A couple of my remaining questions would be:
1)  If I use the Anker USB(-A) 3.0 cable to USB-C to run the Quest 2 with Oculus Link... does that cable have enough power to keep the headset running when it's not a true USB-C on both ends?
2)  I've read about the ability to wirelessly connect like Oculus Link using Virtual Desktop.  But does that same feature work on the Quest 2, like it did the Quest 1?
3)  If you wanted a 16' (or at least slightly longer than 10') USB-C to USB-C cable, because the answer to question 1 is that cable DOESN'T provide enough power to play and keep that headset charged... are there any good 3rd party options that charge and do Oculus Link that aren't $79?
4) ADDED I don't suppose there is a way to get the games I bought on the Steam store to be "cross play" available with my Quest 2?  I own Doctor Who: Edge Of Time, Creed, and maybe a couple others that might be available on BOTH had only bought them through the Oculus app and not Steam.  😞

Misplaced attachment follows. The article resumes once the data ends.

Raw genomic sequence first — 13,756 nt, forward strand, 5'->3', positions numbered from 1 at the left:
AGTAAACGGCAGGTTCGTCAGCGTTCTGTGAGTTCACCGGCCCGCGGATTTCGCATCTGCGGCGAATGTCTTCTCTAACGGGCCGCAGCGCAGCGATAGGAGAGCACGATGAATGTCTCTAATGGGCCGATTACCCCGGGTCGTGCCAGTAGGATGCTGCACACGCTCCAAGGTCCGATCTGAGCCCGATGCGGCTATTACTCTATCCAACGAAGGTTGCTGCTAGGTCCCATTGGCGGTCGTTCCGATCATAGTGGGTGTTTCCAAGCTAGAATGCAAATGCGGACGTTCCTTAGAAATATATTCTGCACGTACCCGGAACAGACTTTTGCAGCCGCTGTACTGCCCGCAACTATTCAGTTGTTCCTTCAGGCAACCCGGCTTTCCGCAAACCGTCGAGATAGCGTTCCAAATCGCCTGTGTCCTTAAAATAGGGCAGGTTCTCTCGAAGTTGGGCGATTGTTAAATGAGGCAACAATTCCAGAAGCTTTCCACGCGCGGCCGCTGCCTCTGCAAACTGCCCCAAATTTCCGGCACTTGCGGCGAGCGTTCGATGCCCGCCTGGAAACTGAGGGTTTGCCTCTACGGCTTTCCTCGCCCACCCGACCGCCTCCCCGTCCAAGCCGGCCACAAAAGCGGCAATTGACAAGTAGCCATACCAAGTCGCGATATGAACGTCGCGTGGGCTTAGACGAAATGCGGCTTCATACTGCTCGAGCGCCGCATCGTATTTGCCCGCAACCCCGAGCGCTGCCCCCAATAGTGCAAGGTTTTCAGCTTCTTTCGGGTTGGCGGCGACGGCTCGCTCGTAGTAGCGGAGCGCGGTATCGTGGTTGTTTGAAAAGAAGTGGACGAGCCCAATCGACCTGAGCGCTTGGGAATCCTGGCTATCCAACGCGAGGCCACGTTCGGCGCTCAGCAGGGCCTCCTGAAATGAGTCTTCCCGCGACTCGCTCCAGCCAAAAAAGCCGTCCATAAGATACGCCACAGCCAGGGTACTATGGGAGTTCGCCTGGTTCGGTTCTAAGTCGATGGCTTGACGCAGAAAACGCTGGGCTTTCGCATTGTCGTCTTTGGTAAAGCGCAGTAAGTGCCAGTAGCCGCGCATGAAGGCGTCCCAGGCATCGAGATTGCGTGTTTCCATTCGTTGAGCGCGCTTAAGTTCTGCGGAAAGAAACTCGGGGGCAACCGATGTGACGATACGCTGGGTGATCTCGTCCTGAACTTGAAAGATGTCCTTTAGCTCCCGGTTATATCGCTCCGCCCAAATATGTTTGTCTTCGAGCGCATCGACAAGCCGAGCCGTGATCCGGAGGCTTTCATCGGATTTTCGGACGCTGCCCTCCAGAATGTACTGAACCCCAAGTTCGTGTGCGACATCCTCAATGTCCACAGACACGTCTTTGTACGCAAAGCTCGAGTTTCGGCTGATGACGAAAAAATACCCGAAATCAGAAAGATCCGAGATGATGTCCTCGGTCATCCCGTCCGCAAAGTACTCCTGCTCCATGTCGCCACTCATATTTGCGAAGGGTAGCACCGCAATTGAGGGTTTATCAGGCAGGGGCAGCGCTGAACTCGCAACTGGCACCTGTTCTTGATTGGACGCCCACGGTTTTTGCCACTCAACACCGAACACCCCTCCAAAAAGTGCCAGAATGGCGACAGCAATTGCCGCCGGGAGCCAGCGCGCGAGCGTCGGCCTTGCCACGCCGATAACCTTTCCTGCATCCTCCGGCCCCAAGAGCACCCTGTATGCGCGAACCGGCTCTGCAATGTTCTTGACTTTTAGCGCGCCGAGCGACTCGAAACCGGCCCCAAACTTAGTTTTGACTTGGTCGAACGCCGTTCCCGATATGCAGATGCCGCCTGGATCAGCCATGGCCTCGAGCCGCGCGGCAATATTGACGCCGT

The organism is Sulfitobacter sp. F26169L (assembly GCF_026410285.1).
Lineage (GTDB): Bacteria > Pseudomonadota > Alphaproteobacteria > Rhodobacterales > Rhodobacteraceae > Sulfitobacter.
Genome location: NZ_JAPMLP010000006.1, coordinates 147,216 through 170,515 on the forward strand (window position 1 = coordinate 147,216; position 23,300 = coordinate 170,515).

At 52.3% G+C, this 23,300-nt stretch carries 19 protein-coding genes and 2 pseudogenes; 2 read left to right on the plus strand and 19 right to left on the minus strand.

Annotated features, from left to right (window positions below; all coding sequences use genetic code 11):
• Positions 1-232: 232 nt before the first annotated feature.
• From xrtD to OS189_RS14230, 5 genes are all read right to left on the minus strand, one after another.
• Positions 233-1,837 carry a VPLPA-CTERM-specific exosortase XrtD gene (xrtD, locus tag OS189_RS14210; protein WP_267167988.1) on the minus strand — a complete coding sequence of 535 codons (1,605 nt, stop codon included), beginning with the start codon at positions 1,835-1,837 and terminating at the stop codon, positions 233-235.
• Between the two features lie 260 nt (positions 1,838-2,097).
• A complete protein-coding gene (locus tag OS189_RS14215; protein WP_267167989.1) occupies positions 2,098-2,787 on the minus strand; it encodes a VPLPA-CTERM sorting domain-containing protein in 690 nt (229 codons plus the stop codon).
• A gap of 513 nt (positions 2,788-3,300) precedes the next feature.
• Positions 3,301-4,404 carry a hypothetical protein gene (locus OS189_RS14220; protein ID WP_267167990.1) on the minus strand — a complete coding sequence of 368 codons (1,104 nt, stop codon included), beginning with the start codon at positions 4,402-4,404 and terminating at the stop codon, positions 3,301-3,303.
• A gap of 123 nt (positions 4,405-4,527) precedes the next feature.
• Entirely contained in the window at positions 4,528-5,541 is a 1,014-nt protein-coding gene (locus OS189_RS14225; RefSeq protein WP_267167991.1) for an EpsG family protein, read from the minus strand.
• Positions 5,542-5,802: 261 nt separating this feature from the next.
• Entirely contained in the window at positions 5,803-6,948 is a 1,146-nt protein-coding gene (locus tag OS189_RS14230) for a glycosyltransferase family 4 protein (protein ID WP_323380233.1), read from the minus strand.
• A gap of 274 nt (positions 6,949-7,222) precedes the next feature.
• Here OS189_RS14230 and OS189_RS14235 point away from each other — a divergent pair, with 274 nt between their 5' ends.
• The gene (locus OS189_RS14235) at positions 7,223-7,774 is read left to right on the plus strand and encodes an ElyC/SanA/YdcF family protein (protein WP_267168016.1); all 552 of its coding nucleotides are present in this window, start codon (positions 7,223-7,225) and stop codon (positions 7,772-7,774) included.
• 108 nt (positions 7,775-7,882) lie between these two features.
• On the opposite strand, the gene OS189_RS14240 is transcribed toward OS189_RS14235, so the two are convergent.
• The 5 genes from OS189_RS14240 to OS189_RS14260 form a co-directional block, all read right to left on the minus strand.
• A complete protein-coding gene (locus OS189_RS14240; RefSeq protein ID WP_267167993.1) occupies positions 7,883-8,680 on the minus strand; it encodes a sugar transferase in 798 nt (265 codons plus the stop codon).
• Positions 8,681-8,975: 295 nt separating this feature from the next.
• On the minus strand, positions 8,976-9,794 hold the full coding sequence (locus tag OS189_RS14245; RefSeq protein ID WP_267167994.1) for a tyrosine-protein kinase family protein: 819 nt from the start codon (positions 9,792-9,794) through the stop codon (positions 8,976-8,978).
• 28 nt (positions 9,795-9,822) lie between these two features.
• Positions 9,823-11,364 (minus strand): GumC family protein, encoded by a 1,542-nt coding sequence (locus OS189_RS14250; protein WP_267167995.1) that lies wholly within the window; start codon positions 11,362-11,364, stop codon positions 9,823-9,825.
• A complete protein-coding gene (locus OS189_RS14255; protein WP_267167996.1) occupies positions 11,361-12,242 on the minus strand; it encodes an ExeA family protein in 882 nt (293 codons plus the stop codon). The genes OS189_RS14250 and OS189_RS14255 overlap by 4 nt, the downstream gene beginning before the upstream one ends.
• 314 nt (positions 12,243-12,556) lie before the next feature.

Again, thanks for your work in this thread, and I hope none of these are too silly of questions.  😉

Volunteer Moderator
Volunteer Moderator
  1. When connected to a USB3 A port, the power output is not enough to play and charge; the Quest battery will drain, but much slower than if you were running on just the battery (something like 10% per hour). On a USB-C port that provides 15W, the battery will charge while playing.
  2. Virtual Desktop wireless VR works the same (or better) on Quest 2 as on Quest 1.
  3. To get longer that 10', you need an active-signal cable. I tried running with a 3' Anker A-C cable plugged into an active 16' USB3 cable that I use for my CV1 sensors, and that worked, but my active USB cable is quite stiff and heavy.
  4. Cross-buy is an Oculus store feature, and only works if you bought the games on the Oculus Rift store.

i7 5820K @ 4.25GHz | EVGA GTX 1080 SC | Gigabyte GA-X99-UD4 | Corsair DDR4 3000 32GB | Corsair HX 750W
SSDs: Intel 660p M.2 2TB, 3x Samsung Evo 1TB | Startech PCIe 4x USB 3.0 | Startech PCIe 2x USB C 3.1 gen2

Level 2
Hi thx for all of yours details !

Is there any hope that "beat saber" will become cross buy in the oculus store one day?

Volunteer Moderator
Volunteer Moderator
If they were going to make it cross-buy, I would have expected them to do it when Facebook acquired Beat Games. At this point it would piss off anyone who had already bought both versions.